Family Travels: Xiahe

Saturday, 21 March 2009

Travelers: Phil Calvert and Chantal Meagher, Jessye Calvert (8), Fabienne Calvert Filteau (23), Julie Foisy (29). Phil and Chantal are part of the Canadian Embassy.

The Destination: Xiahe, Gansu province

The Plan: The adventurous Calvert family have lived and traveled in China extensively over the last decade and wanted to travel somewhere new and interesting with their three daughters (who were all going to be in China together during the October holiday). Nine days in-and-around the remote Xiahe was perfect. Phil and Chantal also wanted to introduce the older girls to “rough” travel… with perhaps a little parental assistance.

How they did it: Flights were booked and Chantal avidly scoured her Lonely Planet guide on what to see and do, but other than that – this trip (like most of the family’s adventures) was really done on a wing and a prayer.

Getting there: The Calvert family took a flight to Lanzhou and a local bus to Xiahe, which promptly broke down in a little village near Linxia. This small place turned out to be a Xinjiang-style hideaway, with men in white hats and Muslim garb drinking tea outside local shops. The family ended up spending the night in a very basic hotel then found a very basic local bus – a “rattle bang chicken bus” as young Jessye called it – to Xiahe. This five-hour trip was rudimentary but the landscape was luscious, featuring a series of gorgeous green valleys that rose gradually into the Tibetan plateau (5000m+). Dizziness and sickness is not uncommon at these altitudes and Phil was dizzy a short time. Consider taking altitude tablets.

Where to kip: Having booked nowhere to stay, the Calverts enjoyed the challenge of finding a relatively decent yet budget hotel each night. In Xiahe, they stayed at the best spot in town, the Overseas Tibetan Hotel (read: hostel), which was clean and friendly with a Western breakfast and fabulous hot chocolates (100RMB private twin with heat/shower, 40RMB double/shared bathroom, 20RMB 4-bed dorms, and search for hotel name). On their way home to Beijing, the family stayed at their driver’s farmhouse; locals often offer accommodation, which is an experience in itself.

Where to nosh: While the family did try yak meat (momo meatballs), they admit Tibetan food is no culinary adventure and restaurants are very “local”. Chantal advises bringing peanut butter or other snacks for kids. This is a very meat-based place, and the family found it interesting that even the monks ate meat. They did find a great soup restaurant with noodles made in front of you; this dish only comes with meat and root vegetables – a staple of the region.

Where to pray: Labrang Monastery near Xiahe is home to the largest number of monks outside Tibet and is said to be the most important outside Lhasa. This was a stunning highlight for the Calverts. Monks dress in full Tibetan regalia, with bright crimson and fuchsia robes, and magnificent fringed hats (they are known as the yellow hat sect). Tibetan pilgrims walk a 3km circuit around Labrang Monastery, and the family likewise spun hundreds of prayer wheels, wandered the temples and halls, and enjoyed the wonderful valley views.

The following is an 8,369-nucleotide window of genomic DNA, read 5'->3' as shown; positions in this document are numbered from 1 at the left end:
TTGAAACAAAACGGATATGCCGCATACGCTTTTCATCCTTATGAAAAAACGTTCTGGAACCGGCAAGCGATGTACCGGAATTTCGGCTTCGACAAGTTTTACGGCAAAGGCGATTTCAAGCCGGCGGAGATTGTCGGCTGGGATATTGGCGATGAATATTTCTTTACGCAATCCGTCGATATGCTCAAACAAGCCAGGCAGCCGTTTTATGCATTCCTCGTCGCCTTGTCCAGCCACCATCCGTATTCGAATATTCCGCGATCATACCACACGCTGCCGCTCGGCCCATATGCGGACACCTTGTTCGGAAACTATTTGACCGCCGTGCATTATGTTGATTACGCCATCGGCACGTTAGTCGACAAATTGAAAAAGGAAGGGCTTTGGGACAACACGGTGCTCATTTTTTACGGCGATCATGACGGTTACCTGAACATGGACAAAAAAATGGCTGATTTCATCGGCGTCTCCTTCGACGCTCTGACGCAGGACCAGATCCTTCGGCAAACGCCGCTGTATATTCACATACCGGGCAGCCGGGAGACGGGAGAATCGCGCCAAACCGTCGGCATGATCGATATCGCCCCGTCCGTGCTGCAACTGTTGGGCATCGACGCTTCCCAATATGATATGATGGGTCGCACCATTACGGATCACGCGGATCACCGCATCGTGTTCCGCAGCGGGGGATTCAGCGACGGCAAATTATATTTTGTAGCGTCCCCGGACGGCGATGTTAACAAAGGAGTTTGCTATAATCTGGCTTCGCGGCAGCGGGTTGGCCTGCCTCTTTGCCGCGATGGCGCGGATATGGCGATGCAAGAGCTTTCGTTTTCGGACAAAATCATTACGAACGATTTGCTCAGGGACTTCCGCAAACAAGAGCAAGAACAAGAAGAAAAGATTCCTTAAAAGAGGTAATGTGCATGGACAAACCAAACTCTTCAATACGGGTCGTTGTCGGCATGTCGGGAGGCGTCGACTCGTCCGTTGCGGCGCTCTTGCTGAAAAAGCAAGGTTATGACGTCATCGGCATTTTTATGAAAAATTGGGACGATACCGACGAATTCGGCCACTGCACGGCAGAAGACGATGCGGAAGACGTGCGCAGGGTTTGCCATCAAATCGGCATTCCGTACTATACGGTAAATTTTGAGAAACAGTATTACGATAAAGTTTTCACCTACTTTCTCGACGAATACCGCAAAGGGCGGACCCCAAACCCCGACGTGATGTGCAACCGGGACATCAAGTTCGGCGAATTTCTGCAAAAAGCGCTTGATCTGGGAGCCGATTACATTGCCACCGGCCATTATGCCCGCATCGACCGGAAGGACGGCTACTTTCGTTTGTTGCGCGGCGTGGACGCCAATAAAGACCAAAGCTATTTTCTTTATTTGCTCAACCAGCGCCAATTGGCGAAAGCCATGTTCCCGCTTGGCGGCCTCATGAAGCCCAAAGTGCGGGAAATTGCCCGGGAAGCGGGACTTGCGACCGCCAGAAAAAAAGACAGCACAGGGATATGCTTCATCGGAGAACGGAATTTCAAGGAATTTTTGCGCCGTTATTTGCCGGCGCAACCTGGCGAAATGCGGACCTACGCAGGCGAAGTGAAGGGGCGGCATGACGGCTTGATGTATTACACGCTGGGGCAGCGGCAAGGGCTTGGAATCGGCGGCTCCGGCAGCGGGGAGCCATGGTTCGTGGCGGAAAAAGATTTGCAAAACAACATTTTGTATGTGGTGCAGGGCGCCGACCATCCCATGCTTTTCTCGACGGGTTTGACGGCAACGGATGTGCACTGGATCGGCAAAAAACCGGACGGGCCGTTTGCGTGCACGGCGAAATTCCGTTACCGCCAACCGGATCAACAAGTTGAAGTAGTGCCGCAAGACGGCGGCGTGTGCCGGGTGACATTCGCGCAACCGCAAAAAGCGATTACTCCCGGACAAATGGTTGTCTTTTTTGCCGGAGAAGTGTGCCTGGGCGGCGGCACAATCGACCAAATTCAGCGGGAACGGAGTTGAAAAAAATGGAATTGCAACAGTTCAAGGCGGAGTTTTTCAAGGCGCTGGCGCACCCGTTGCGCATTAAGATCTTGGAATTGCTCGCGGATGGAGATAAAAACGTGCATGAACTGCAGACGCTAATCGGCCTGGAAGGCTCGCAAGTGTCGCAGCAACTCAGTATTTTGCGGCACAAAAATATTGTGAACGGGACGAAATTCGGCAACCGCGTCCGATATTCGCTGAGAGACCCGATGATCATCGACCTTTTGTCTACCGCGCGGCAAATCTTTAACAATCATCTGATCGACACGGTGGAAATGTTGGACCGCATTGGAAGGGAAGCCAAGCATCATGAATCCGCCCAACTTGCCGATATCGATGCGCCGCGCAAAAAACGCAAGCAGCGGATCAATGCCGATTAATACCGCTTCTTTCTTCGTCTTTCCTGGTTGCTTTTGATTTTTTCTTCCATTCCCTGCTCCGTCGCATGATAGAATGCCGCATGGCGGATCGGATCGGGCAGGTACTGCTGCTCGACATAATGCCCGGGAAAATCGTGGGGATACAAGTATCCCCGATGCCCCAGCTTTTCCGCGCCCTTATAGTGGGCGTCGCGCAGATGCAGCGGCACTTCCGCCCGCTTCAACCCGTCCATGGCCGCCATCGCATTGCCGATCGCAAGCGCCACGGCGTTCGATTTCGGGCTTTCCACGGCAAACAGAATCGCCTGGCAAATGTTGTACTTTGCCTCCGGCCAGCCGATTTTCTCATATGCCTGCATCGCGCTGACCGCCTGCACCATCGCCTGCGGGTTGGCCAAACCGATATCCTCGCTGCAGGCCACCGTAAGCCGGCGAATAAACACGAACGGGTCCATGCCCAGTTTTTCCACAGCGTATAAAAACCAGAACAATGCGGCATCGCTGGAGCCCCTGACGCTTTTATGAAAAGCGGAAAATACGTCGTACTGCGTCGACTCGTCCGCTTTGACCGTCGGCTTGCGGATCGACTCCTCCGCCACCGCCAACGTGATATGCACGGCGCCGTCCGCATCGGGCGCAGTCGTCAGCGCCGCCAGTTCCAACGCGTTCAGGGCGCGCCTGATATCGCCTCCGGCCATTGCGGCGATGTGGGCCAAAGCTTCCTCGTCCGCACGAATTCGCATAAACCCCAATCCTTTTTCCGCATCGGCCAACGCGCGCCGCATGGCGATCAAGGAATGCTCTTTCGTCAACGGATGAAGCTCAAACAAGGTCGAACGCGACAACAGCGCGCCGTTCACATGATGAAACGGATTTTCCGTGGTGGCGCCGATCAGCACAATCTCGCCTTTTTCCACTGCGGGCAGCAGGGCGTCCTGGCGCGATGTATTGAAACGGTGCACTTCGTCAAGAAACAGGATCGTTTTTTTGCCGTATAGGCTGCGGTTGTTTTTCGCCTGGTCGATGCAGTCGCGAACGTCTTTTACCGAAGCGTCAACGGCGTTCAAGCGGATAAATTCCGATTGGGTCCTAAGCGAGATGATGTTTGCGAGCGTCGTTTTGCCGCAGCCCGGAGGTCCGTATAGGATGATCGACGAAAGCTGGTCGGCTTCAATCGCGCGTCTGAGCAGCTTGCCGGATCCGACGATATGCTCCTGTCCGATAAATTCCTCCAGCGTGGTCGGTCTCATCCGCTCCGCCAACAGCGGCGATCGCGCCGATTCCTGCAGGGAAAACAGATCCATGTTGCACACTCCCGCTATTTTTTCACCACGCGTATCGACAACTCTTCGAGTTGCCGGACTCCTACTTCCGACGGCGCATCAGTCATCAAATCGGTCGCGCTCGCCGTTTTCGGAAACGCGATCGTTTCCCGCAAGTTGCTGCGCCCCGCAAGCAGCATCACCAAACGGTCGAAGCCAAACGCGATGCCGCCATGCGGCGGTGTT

A monk’s life: Everything around Xiahe is focused on the Monastery’s monks, which number more than 1200. All the shops sell monk-related paraphernalia and they are a huge part of the regular community, both inside and outside the monastery, where you will see them shopping, riding motorbikes, even scaling telephone poles to fix wires in their bright robes.

Best day trips: The family organized some day trips around Xiahe with a local driver, and even though this area is remote, people often appeared to invite them in for cups of tea or offer goods for sale or ponies to hire. The family loved riding ponies through the rugged yet peaceful grasslands, and they also picnicked by Tarzang Lake, a sacred body of holy water strewn with prayer flags and the ancient tracks of pilgrims around the circumference. A day-trip highlight was Bajiao – about two hours drive from Xiahe – an old walled village in the shape of a swastika (originally a sign of peace). Surrounded by 1000-year-old crumbling dirt walls, this was a veritable ghost town, inhabited only by very young children and their elderly caretakers; all others vacate this achingly poor town in search of work.

Communicating: The family mostly used Mandarin to communicate, but English can be handy when Tibetan dialects are the only form of language. With a combination of both, they were able to cope well.

Biggest bargain: The entrance to Labrang Monastery it around 10RMB and the family could have spent weeks there. Not only a series of magnificent buildings, it was also a phenomenal human theatre. Being exam time, the young monks gathered in the large square to openly debate in a very animated and theatre-like way, with chanting, recitation and wild gesturing. It was a dynamic and moving experience for the family, and at times got a little heated.

Best sight: Walking into the monastery for the first time and seeing it awash with crimson robes. Also, the mass of high, cloth boots the monks take off and scatter all over the Monastery’s courtyard when they go inside to pray.

The highlight: Simply sitting on the steps outside the main prayer hall at the Monastery, with the warm sun on their backs, listening to the magnificent chanting and prayers drifting outside. When they were done, the smiley monks would file out and sit down next to Jessye in the sunshine. Being able to travel together as a family was also a wonderful highlight.

First published, in part, in beijingkids magazine and on the beijingkids website.

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